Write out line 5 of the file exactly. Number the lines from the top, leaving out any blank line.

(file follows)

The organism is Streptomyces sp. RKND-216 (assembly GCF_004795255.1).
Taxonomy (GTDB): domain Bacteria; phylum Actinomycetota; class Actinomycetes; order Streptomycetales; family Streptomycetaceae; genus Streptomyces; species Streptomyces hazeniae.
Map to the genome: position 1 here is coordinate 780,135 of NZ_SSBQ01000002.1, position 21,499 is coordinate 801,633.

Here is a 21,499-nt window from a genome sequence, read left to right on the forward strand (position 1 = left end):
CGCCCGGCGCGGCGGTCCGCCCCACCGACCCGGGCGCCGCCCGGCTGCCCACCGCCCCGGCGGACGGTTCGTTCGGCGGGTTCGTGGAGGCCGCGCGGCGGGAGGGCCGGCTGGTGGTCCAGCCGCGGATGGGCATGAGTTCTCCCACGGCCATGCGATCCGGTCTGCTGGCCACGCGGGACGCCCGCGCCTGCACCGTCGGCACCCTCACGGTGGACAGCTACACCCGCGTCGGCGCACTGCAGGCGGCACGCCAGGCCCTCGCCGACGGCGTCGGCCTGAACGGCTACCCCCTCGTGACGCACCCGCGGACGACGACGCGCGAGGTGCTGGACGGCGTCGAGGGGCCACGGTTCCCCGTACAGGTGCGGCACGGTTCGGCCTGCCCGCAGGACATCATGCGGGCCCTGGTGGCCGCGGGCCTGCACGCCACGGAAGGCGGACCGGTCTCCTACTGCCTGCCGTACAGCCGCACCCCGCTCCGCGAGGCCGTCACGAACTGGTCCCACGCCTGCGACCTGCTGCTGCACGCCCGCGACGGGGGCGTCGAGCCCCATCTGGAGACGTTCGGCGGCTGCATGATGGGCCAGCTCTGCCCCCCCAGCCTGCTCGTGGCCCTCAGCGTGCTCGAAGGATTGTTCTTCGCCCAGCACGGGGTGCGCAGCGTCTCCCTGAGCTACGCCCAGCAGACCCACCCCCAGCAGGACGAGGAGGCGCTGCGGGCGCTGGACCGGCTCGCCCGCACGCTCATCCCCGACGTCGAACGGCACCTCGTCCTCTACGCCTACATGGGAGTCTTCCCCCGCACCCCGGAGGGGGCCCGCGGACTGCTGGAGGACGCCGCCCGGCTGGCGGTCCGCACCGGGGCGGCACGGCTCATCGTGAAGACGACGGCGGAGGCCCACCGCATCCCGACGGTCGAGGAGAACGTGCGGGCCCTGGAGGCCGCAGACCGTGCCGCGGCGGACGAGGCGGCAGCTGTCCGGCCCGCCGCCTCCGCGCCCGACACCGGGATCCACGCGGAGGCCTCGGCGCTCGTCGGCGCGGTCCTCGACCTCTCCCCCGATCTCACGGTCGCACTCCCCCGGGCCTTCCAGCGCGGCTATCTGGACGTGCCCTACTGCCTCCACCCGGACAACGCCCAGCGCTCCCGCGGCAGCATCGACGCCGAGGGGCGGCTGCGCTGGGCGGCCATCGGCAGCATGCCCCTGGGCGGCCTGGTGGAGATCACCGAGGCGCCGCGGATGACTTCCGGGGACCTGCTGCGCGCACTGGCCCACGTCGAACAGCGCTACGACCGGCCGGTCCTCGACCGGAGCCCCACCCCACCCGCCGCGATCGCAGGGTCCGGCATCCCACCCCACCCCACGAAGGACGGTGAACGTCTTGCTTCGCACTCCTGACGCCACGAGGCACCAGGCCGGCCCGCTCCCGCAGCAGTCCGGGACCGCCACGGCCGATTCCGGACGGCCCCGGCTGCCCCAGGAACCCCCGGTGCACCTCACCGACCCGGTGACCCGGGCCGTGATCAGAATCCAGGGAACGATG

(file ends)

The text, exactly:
CGCCCGGCGCGGCGGTCCGCCCCACCGACCCGGGCGCCGCCCGGCTGCCCACCGCCCCGGCGGACGGTTCGTTCGGCGGGTTCGTGGAGGCCGCGCGGCGGGAGGGCCGGCTGGTGGTCCAGCCGCGGATGGGCATGAGTTCTCCCACGGCCATGCGATCCGGTCTGCTGGCCACGCGGGACGCCCGCGCCTGCACCGTCGGCACCCTCACGGTGGACAGCTACACCCGCGTCGGCGCACTGCAGGCGGCACGCCAGGCCCTCGCCGACGGCGTCGGCCTGAACGGCTACCCCCTCGTGACGCACCCGCGGACGACGACGCGCGAGGTGCTGGACGGCGTCGAGGGGCCACGGTTCCCCGTACAGGTGCGGCACGGTTCGGCCTGCCCGCAGGACATCATGCGGGCCCTGGTGGCCGCGGGCCTGCACGCCACGGAAGGCGGACCGGTCTCCTACTGCCTGCCGTACAGCCGCACCCCGCTCCGCGAGGCCGTCACGAACTGGTCCCACGCCTGCGACCTGCTGCTGCACGCCCGCGACGGGGGCGTCGAGCCCCATCTGGAGACGTTCGGCGGCTGCATGATGGGCCAGCTCTGCCCCCCCAGCCTGCTCGTGGCCCTCAGCGTGCTCGAAGGATTGTTCTTCGCCCAGCACGGGGTGCGCAGCGTCTCCCTGAGCTACGCCCAGCAGACCCACCCCCAGCAGGACGAGGAGGCGCTGCGGGCGCTGGACCGGCTCGCCCGCACGCTCATCCCCGACGTCGAACGGCACCTCGTCCTCTACGCCTACATGGGAGTCTTCCCCCGCACCCCGGAGGGGGCCCGCGGACTGCTGGAGGACGCCGCCCGGCTGGCGGTCCGCACCGGGGCGGCACGGCTCATCGTGAAGACGACGGCGGAGGCCCACCGCATCCCGACGGTCGAGGAGAACGTGCGGGCCCTGGAGGCCGCAGACCGTGCCGCGGCGGACGAGGCGGCAGCTGTCCGGCCCGCCGCCTCCGCGCCCGACACCGGGATCCACGCGGAGGCCTCGGCGCTCGTCGGCGCGGTCCTCGACCTCTCCCCCGATCTCACGGTCGCACTCCCCCGGGCCTTCCAGCGCGGCTATCTGGACGTGCCCTACTGCCTCCACCCGGACAACGCCCAGCGCTCCCGCGGCAGCATCGACGCCGAGGGGCGGCTGCGCTGGGCGGCCATCGGCAGCATGCCCCTGGGCGGCCTGGTGGAGATCACCGAGGCGCCGCGGATGACTTCCGGGGACCTGCTGCGCGCACTGGCCCACGTCGAACAGCGCTACGACCGGCCGGTCCTCGACCGGAGCCCCACCCCACCCGCCGCGATCGCAGGGTCCGGCATCCCACCCCACCCCACGAAGGACGGTGAACGTCTTGCTTCGCACTCCTGACGCCACGAGGCACCAGGCCGGCCCGCTCCCGCAGCAGTCCGGGACCGCCACGGCCGATTCCGGACGGCCCCGGCTGCCCCAGGAACCCCCGGTGCACCTCACCGACCCGGTGACCCGGGCCGTGATCAGAATCCAGGGAACGATG